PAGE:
Most of us stay away from the topic of death and anything related to it, though one day the inevitable will happen.One key way to make it all a less scary idea is to document how you want your passing to look like (major props to John McCain) via a will. Wills lay out what you would like to do with the outcome of your life’s work – both in cash and kind. Truth is you have some control and should write a will so things will go as you intend even when you’re gone.
It is quite refreshing to have had an Ahasporan bring up the topic of wills in Ghana on the group’s listserv. This sparked conversations that sought to demistify if wills stand ground in Ghana at all, and how one ensures that their home is willed or passed on to a specific family member when they die.
A lawyer in the group shared these 6 helpful facts on wills:
To make a will, the testator (person making the will) must be at least eighteen years old and of sound mind at the time of making the will.
A will must be executed in accordance with the law where it was made.For example in Ghana, one way to validly execute a will is by the testator signing the will in the presence of two witnesses.
A witness to a will cannot be a beneficiary under the will (but can be an executor of the will or a creditor of the testator).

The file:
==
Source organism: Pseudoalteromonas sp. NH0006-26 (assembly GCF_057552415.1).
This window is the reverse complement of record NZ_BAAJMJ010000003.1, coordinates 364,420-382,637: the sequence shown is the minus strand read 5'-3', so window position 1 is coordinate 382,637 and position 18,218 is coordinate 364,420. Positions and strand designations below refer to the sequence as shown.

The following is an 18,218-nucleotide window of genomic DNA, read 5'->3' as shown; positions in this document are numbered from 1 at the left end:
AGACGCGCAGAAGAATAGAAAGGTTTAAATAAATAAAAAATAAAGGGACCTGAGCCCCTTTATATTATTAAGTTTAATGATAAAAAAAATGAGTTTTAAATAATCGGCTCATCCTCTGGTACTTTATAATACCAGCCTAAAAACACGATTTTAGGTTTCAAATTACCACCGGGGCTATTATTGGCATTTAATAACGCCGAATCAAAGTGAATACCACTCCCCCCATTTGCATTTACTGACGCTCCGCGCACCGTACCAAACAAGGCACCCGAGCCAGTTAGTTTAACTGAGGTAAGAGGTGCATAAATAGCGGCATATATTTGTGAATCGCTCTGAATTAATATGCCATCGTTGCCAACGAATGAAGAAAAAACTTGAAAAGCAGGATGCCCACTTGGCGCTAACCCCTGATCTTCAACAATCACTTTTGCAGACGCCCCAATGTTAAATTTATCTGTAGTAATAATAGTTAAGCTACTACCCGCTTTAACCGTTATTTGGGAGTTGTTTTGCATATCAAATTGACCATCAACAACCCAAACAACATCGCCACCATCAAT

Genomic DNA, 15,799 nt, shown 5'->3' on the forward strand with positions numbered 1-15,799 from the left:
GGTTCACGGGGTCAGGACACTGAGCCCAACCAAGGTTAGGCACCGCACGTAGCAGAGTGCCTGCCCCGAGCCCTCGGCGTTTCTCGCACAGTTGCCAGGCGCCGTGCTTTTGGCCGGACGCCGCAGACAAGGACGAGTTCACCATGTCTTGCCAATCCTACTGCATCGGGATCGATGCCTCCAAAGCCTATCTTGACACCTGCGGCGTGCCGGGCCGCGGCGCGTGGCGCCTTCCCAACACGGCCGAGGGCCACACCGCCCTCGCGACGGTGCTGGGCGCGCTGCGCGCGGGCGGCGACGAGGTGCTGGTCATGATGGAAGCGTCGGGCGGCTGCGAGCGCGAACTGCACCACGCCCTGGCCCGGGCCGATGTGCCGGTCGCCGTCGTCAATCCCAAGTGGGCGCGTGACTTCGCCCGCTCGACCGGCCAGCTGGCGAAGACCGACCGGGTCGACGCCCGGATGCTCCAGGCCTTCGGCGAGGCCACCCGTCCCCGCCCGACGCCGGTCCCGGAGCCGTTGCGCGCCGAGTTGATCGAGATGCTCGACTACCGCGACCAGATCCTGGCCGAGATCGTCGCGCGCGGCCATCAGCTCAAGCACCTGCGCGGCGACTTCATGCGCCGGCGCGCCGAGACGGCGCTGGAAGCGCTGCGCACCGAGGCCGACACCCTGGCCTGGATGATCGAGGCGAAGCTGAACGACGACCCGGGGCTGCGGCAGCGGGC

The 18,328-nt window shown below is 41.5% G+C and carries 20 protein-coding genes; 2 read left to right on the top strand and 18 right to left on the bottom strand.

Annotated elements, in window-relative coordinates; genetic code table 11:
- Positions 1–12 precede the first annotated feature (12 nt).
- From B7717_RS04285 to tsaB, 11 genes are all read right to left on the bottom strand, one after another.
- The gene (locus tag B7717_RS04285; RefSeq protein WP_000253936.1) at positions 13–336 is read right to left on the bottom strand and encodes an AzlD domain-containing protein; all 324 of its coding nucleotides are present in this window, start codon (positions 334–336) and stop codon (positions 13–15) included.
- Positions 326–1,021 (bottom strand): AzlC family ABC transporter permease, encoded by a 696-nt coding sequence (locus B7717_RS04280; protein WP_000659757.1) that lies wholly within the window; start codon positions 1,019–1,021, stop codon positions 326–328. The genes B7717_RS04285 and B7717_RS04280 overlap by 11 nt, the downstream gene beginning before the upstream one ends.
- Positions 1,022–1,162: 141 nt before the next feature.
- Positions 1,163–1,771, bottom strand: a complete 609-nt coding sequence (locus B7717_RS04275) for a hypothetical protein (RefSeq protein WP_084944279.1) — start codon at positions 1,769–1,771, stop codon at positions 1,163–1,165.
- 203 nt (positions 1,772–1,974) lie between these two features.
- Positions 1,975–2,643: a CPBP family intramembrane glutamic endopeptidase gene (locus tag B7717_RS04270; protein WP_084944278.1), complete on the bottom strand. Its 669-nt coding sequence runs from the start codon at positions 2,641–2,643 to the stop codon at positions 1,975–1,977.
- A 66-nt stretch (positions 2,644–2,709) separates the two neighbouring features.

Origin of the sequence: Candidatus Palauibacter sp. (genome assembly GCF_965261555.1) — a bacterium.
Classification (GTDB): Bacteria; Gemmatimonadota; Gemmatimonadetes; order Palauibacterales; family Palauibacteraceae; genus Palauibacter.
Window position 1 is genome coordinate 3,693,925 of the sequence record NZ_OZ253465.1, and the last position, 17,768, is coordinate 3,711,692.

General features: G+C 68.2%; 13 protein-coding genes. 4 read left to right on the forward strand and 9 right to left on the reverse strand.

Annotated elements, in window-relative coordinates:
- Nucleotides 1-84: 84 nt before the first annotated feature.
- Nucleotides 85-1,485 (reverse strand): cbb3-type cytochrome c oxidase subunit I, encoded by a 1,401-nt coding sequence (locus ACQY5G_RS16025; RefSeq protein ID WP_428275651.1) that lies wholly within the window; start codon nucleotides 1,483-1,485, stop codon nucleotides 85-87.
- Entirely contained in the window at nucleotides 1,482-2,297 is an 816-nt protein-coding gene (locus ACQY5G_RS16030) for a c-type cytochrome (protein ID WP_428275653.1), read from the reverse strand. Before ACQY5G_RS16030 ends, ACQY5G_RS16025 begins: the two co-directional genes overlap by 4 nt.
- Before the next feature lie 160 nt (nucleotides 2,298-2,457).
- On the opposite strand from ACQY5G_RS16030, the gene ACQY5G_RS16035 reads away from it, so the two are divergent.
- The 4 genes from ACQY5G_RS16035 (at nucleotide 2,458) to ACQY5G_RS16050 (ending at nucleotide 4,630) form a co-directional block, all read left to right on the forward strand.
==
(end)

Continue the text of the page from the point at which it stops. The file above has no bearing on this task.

To revoke a will, the testator must form an intention to do so, and put that intention in writing or physically destroy the will.
If the testator does not make reasonable provision in life or under the will, for the maintenance of the father, mother, spouse or child under eighteen years of age of the testator, an application can be made to the High Court for reasonable provision out of the estate of the testator.
Property of a testator falls into residue (and if there is no residuary clause, PNDC Law 111 applies) when: ~ A beneficiary under a will predeceases the testator without leaving an issue. A disposition under a will (or the giving of property under the will) is made contrary to law ~ The Testator has or acquires or is entitled to property which has not been disposed off under the will.
And how much do all these cost? Every different bit of the process has separate fees and charges, for example, the cost of writing a will versus fee for if there is litigation over a will. The Ghana Bar Association has a scale of fees. The lawyer’s fees are separate from court fees and administrative charges. Unfortunately these court charges have been raised significantly in recent times. It is best to deal directly with the courts and administrative bodies, to avoid legal fees.